Parvalbumin (PV) is thought to play a major role in buffering intracellular calcium. We studied the distribution, morphology of PV-immunoreactive (IR) cells, and the effect of enucleation on the PV distribution in the superior colliculus (SC) in dog (Canis familiaris) and compared PV labeling to that of calbindin D28K (CB) and GABA. These cells formed three laminar tiers in the dog SC; 1) the upper superficial gray layer (SGL), 2) the lower optic layer (OL) and the upper intermediate gray layer, and 3) the deep layer. The third tier was not very distinct when compared with the other two tiers. The distribution of PV-IR cells is thus complementary to that of CB-IR tiers. Our present data on the distribution of PV-IR cells within the superficial layers are strikingly different from those in previously studied mammals, which show PV-IR cells within the lower SGL and upper OL. However, there were no distinct differences in distribution within the deep layers compared with that of previously studied mammals. PV-IR cells in the SC varied dramatically in morphology and size, and included round/oval, vertical fusiform, stellate, horizontal and pyriform cells. Two-color immunofluorescence revealed quantitatively that 11.67% of the PV-IR cells colocalized with GABA. Monocular enucleation appeared to have no effect on the distribution of PV-IR cells in the contralateral SC. Similar to CB, these data suggest that retinal projection may not control the expression of PV in the dog SC. These results provide important information for delineating similarities and differences in the neurochemical architecture of the visual system.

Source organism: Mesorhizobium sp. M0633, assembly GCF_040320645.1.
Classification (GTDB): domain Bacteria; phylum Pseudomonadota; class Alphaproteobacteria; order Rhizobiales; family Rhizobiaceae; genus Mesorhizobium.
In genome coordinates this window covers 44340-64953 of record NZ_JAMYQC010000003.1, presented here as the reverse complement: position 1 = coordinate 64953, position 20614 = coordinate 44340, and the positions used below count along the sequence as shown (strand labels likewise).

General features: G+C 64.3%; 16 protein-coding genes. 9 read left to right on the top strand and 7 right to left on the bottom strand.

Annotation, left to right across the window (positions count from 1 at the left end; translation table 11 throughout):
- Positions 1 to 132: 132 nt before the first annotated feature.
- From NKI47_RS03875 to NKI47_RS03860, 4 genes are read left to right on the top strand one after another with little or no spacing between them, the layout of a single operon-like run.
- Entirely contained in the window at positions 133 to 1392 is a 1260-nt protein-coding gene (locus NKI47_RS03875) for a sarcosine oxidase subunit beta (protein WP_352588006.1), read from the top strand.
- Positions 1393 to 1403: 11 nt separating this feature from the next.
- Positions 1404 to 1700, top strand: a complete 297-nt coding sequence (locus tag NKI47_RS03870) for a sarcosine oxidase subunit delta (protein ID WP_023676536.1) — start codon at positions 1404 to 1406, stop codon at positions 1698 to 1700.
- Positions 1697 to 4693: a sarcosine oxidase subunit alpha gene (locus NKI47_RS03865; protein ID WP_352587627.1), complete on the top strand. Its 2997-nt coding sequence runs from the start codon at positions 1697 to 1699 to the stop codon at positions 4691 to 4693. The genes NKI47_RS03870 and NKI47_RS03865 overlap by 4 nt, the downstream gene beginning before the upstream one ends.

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Vol. 31 • No. 11